Using Seminars for Ham Radio


Early in October, I received an e-mail from our ARRL Section that announced an antenna seminar at a convenient location. The subjects of the antenna seminar were:

  • Antennas 101 — all about the basics of antennas
  • Portable Antennas for EmComm — antennas that you can carry easily and work in a variety of circumstances
  • Round Table Discussion on Antennas — answer questions from the audience

The reason this was interesting to me was because the seminar was not held in conjunction with a swapfest or any other radio event; it was just held in a convenient meeting location and hams (others?) were invited.

This is an interesting approach to reaching out to hams and others.

Why don’t we do more of these? Or do more seminars at swapfests?

  • An excellent idea and one worth transmitting into ham radio’s social network as well. Seminars are attractive while reaching outside the bounds of traditional clubs. One can host anywhere, anytime and communicating date/time is relatively easy.

    You got me thinking…

    Scot, KA3DRR

  • @Scot – For the past three years, the Kalamazoo Amateur Radio Club has put on forums as part of the local hamfest. We have covered a variety of topics from jnos packet radio to setting up your first HF station. This year we had the K4TWJ Morse Code Key display and presentations on getting started in CW by Dan Romanchik K6NBU. We feel this is an opportunity to focus on a topic and get a wider audience than we would at a local meeting.

  • Hello

    Our group has been doing this for the past 9 years, Jan 2009 will be our 10th.

    Check out the website

    Its a real fun day, all forums, club and organization exhibits… no vendors..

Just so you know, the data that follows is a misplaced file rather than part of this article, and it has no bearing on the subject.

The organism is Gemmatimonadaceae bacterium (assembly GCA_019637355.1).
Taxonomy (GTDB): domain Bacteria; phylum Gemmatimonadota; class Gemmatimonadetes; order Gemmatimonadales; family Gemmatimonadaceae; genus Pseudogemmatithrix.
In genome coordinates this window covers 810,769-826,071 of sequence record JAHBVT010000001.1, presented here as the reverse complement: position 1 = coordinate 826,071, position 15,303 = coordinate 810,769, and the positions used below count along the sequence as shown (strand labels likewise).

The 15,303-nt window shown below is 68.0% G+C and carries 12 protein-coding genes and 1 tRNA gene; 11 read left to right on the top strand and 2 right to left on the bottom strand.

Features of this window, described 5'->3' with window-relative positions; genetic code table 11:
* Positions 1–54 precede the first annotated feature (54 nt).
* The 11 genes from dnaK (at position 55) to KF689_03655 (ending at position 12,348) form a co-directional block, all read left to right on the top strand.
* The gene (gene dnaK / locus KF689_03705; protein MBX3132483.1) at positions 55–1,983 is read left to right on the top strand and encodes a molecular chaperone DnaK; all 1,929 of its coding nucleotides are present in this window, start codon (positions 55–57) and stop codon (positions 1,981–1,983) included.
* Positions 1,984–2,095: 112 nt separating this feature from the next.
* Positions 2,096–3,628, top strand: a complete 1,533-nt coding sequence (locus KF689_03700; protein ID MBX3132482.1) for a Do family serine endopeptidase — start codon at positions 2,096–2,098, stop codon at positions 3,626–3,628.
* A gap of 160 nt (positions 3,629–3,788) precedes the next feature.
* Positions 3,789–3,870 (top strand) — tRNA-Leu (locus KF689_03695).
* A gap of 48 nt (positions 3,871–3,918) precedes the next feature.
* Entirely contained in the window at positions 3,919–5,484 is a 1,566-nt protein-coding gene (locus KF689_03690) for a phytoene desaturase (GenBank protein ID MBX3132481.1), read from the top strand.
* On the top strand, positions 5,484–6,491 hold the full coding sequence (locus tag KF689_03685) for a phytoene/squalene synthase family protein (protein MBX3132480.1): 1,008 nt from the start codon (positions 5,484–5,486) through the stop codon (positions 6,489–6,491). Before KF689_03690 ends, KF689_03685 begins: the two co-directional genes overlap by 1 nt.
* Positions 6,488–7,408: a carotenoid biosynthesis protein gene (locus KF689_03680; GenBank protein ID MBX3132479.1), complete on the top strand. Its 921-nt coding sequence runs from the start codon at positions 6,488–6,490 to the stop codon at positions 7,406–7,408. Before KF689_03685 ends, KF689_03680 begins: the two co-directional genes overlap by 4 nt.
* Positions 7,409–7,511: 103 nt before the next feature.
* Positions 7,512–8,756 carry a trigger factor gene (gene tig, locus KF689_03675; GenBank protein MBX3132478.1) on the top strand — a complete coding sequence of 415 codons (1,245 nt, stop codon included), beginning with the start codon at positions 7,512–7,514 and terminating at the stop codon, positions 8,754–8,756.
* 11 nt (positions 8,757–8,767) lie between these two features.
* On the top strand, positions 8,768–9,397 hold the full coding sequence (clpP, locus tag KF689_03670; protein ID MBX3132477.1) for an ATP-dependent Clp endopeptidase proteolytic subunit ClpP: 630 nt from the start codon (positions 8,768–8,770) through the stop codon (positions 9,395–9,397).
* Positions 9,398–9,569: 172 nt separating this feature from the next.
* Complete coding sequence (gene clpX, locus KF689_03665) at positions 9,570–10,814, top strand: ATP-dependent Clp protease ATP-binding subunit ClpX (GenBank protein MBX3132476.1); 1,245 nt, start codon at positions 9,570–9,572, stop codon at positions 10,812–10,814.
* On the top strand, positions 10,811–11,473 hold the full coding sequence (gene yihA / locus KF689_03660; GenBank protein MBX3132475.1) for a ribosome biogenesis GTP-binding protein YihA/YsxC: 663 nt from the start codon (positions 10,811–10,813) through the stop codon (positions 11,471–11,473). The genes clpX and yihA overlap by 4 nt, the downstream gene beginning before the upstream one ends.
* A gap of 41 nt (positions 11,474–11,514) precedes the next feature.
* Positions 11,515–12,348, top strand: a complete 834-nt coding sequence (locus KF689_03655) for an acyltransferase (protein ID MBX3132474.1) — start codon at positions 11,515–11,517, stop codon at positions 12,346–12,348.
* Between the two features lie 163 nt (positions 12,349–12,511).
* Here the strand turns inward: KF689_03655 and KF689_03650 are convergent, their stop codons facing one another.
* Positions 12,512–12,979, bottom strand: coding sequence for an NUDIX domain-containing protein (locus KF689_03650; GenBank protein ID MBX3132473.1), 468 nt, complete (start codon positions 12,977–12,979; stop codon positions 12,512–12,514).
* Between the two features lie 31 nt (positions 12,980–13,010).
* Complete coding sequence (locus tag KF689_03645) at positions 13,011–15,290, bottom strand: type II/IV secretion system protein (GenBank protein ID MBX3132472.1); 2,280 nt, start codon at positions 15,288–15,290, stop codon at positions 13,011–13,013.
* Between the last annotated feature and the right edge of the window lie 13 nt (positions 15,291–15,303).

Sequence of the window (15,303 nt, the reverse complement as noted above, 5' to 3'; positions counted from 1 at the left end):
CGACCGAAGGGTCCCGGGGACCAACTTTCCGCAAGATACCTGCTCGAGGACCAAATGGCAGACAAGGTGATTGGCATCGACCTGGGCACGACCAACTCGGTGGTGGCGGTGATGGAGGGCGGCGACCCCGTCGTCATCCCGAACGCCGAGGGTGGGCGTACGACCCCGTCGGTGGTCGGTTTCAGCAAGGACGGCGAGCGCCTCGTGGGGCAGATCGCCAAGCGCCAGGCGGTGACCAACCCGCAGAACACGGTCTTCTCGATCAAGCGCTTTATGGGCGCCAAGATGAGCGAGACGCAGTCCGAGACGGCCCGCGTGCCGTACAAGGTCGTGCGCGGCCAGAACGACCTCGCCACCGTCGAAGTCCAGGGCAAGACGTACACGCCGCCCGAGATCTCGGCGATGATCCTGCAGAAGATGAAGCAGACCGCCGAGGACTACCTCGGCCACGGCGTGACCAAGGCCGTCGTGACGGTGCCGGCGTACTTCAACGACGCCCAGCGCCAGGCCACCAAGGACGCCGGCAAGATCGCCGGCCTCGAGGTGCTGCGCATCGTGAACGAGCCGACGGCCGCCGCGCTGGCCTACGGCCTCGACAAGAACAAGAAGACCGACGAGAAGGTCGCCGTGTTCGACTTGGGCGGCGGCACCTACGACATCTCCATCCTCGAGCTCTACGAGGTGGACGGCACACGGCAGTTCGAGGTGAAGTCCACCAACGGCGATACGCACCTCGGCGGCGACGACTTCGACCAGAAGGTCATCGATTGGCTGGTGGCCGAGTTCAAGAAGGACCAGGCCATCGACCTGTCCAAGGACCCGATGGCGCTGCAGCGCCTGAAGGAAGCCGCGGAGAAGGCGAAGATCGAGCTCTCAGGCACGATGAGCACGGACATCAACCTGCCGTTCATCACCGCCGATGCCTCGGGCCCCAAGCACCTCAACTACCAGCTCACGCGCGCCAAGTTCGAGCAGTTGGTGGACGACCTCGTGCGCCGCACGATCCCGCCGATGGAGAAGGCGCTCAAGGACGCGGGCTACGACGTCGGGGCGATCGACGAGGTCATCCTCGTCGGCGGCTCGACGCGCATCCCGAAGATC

CU -Tom KA2D

  • But did they take it to the next level?

    Stream it “live” or bring in an expert Via Skype Video? Was it supported with Video, posted on the web? Did they use common presentation platforms like Adobe Captivate?

    I offer this because these are common routine and tools and communications methods people use daily in business…..but they are alien to Hams.
    So while I applaud the educational/learning environment —- It is disappointing that so many hams remain mired in an analog/blackboard world. And their activities reflect that.

  • The Ozaukee Radio Club (WI) has had seminars at our spring swapfest the last few years. I personally did one on WSJT and an intro to the HF bands right after the no-coders got HF priveledges. Other talks in recent years included antennas, VHF weak signal work and HF transmitting tubes.

    I personally attend just about any seminar at hamfests I attend. Apparently not a lot of other attendees feel the same way. We would typically only have 4-5 people sit in.

    I’m not sure. Don’t hams want to learn anything new anymore?

    73, Gary, W9XT

  • While I have several hobbies, two stand out immediately in their use of, or lack of use of, seminars. I have been to several sci-fi conventions, the most recent in Chicago and there were more panels (seminars) there than any ham radio event that I have been to except possibly Dayton. I would posit that many of the speakers who chair the sci-fi panels may receive some form of compensation where-as the panelists in a ham radio seminar are not compensated.

    I also get the feeling that the panels at the sci-fi conventions I have been to are more of the primary focus with the vendor and art exhibits being, although important, the secondary focus of the convention. In amateur radio, it seems like any seminars are of secondary importance to whatever even they are held at, be it a swapfest/hamvention or local club meeting.

  • @Mike – True enough. The seminars tend to be a specific convention-type events. DX Conventions, Visalia, Dayton. But, except for Dayton, not a lot of vendors there. And, they are oriented to people are already ham radio operators.

    Not so much outside of the specific interests in the hobby.

  • @Mike/WA4D – Hey, Mike. I recently presented a webinar on kitbuilding that was “attended” by more than 450 people. This webinar was organized by Bill, N3LLR, the ARRL’s Atlantic Division Director. That it was attended by so many people shows how much demand that there could be for this type of information.

    I was so impressed by the technology that now I have signed up for this service, and am capable of organizing these webinars myself. Being a web developer by profession, I’m offering this service to my customers, but since I’m able to hold as many web meetings or webinars as I can manage, I’ll also offer this to anyone out in the ham universe that wants to hold one.

    Contact me for details.

    73, Dan

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